Alchemical brew of words, music & skill

Performance poets Barbara Adler and Brendan McLeod engage Kingston audience with insight, humour

Brendan McLeod, left, and Barbara Adler, right, were members of the Vancouver Slam Team.
Brendan McLeod, left, and Barbara Adler, right, were members of the Vancouver Slam Team.

Literature Review: Barbara Adler and Brendan McLeod @ The Sleepless Goat, Oct. 30

In the performances of Barbara Adler and Brendan McLeod, poetry meets music in a dark alley and laughs. The poets and performers brought their comic, yet moving styles to the dimly lit Sleepless Goat
on Monday night as part of their tour through Canada, the U.S. and the UK.

It’s a route they’ve followed many times before as poets and members of their folk-rock spoken word band, The Fugitives. Balancing compelling performance with crafted content, Adler and McLeod have each made their mark in the Canadian and international spoken word scenes one gig, one poetry slam and one festival at a time. The Vancouverites opened with a duet version of Adler’s “Music,” in which they mused and even mewed about musical origins and perfection. This introduction set an insightful and humorous tone. Taking turns at the mic, the two performers fired off their poems with ease and skill. Adler and McLeod evoked the moods of the pieces through gesture, pauses, facial expressions and body language that suited each poet’s voice and created a dynamic, absorbing atmosphere.

Adler’s first solo of the evening was “Buster Keaton was a Surrealist,” an older piece that showcased her command of vocal volume and pitch while presenting shrewd social observations. Despite her technical skills, what really stood out was her ability to manipulate language and cultural references, as she would twist and rearrange the familiar to communicate something new. In this piece, she argued that comedian Keaton influenced Salvador Dali and Luis Buñuel. She said Keaton used slapstick to illustrate that “comedy had always been a three-legged race with tragedy,” inspiring the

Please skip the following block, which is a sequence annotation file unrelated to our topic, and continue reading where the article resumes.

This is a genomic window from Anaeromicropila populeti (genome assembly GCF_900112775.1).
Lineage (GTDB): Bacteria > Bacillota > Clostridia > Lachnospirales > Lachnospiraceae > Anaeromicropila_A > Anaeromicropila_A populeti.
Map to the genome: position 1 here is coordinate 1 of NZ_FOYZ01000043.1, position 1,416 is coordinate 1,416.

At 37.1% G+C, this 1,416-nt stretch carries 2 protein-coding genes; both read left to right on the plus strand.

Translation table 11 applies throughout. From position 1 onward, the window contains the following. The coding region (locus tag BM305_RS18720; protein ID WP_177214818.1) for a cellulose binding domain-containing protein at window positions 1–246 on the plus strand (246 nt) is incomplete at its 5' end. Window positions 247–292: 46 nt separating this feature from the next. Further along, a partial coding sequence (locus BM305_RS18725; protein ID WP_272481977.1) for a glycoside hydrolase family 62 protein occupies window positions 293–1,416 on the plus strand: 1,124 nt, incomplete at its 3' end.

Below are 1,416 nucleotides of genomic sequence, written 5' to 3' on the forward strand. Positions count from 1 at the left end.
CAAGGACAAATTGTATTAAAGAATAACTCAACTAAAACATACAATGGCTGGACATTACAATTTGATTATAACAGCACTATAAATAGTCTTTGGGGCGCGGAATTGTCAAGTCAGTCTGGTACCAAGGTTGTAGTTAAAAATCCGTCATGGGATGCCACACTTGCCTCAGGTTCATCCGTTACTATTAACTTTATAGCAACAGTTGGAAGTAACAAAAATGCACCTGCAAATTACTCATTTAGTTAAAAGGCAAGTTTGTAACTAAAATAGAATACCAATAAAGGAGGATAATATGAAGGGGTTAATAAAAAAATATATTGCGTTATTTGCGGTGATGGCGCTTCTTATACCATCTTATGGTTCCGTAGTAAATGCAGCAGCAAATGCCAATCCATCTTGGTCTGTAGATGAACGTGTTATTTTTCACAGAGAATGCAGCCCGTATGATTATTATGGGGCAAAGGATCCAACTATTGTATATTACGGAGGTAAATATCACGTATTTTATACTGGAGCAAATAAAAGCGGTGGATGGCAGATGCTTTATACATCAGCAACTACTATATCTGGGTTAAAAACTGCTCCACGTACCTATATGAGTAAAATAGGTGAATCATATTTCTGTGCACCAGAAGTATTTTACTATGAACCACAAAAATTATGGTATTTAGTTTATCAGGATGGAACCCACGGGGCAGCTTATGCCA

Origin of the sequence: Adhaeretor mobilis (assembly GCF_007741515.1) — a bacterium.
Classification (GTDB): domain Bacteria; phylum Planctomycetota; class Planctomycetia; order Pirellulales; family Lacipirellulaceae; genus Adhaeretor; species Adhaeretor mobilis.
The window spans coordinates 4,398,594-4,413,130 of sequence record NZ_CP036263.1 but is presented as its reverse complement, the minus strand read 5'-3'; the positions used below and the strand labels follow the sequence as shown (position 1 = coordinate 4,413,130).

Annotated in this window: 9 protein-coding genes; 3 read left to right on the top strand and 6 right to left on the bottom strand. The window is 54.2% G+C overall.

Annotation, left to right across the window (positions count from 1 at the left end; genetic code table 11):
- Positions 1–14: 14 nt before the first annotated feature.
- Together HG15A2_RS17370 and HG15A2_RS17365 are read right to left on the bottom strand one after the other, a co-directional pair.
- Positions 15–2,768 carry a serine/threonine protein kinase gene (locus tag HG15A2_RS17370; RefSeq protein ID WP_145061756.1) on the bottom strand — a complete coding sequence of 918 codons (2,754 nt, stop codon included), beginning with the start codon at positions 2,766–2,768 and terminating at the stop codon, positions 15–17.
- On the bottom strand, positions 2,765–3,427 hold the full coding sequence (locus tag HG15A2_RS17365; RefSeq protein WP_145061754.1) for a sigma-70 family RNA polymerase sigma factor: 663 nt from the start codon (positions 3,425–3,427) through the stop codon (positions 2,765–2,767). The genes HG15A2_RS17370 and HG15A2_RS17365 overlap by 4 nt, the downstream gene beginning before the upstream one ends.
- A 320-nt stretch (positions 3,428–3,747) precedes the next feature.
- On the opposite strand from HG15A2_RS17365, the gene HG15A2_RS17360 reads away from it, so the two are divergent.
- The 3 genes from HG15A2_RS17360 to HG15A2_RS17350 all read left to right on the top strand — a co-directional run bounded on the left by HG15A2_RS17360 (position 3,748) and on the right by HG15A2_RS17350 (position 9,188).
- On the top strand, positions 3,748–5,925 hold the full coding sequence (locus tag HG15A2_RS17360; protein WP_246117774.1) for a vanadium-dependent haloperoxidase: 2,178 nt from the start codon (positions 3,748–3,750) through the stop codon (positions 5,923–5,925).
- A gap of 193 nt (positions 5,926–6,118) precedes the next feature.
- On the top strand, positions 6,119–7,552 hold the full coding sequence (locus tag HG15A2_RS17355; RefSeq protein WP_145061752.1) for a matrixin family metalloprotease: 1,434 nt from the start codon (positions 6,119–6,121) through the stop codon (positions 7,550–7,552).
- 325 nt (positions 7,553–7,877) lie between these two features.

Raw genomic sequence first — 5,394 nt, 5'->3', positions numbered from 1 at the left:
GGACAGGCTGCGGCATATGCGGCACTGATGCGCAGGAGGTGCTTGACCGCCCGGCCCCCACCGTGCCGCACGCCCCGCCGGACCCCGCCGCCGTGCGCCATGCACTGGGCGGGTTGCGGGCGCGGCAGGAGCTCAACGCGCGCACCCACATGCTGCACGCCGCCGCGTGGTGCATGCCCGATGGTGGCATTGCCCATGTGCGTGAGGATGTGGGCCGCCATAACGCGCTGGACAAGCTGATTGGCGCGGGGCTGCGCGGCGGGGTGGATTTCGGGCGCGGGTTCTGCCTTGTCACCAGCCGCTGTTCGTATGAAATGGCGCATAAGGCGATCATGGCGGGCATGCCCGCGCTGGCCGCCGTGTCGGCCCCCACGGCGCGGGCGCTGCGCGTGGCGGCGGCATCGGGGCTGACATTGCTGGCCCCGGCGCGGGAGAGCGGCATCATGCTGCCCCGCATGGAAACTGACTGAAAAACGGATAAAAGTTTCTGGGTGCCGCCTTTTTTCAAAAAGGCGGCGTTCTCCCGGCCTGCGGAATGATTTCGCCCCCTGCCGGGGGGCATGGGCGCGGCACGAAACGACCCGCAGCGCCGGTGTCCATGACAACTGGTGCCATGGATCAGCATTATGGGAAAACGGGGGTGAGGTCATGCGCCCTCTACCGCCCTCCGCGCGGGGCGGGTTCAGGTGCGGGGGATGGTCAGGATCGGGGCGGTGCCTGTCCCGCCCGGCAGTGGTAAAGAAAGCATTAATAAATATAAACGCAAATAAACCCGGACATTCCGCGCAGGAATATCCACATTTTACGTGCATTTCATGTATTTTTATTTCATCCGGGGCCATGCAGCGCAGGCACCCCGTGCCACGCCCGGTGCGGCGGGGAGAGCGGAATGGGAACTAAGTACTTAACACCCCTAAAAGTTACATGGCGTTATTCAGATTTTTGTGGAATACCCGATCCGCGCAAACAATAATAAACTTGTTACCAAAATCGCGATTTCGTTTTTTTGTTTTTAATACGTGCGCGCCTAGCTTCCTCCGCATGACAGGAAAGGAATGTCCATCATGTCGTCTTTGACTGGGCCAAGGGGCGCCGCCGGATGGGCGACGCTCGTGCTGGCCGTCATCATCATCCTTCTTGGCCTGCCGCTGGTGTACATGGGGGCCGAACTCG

audience to believe we can escape our disastrous circumstances at the last minute.

In “Ontario, 2001,” as McLeod described frantically searching for a lover while travelling on a train
through Toronto, his voice took on a staccato chugging quality, rushingwith the story until it slowed own for his return to home. Often playing guitar, McLeod was observant andconversational as he sang and spoke about a range of topics including love, travel, alcoholism and the plight of magician/stuntman David Blaine. He comfortably injected humour into serious pieces, offering insight like “the foreign and the intimate are divided only by a handshake.” McLeod created complex yet accessible metaphors such as packing disposable toiletries on his hunt for his girlfriend through manholes, bridges, barbers and streets where “the night moved in like [her] shadow.”

The duets where Adler’s high-energy jumping and McLeod’s guitar strumming fed off each other added yet another dimension to the show. During one of McLeod’s songs, they shouted “Humanity is awesome!” and continued on to intricately detail humanity’s scientific, musical and literary accomplishments in cleverly composed, fast-paced arguments. Though combining poetry and music makes intuitive sense, most poetry audiences aren’t used to the presence of instruments, and it’s unusual for concerts to explicitly revel in the spoken word. The Fugitives’ fusion of spoken word, hip-hop, folk and rock has given them the chance to merge and expand these audiences. Both artists are experienced and award-winning poets and were members of the Vancouver Slam Team that competed in Canada and the U.S. with much acclaim and success. Vancouver is known as the home of many of Canada’s top slam poets. Although McLeod and Adler no longer compete in slam events, Adler sometimes hosts slams and sneaks in eight-minute pieces. Slams can be testing grounds to try out material on audiences and, as Adler acknowledged, a way to establish yourself as a performer.

However, she prefers writing outside the time constraint of three minutes per poem.

Adler’s latest CD, FlusterBlush, corresponds with this development—unlike on her debut recording The Littlest Hobo Strikes Again, pieces vary in length. In the second set of the night, she performed FlusterBlush’s “24 Hour Heart,” which uses sophisticated, candid description to explain to a
lover how the narrator had turned into a hotel.

McLeod was selling his CD l’ouvert coeur l’homme partage (or Open Hearted Man Sharing) at the show, which features some of the pieces he performed Monday night. “Shania Twain,” a misleadingly titled portrait of his alcoholic father, is equally captivating in recorded form as in live performance. In January 2007, Adler and McLeod will join The Fugitives as they perform a spoken word play in high schools across the country, while still touring night venues in support of a forthcoming CD.

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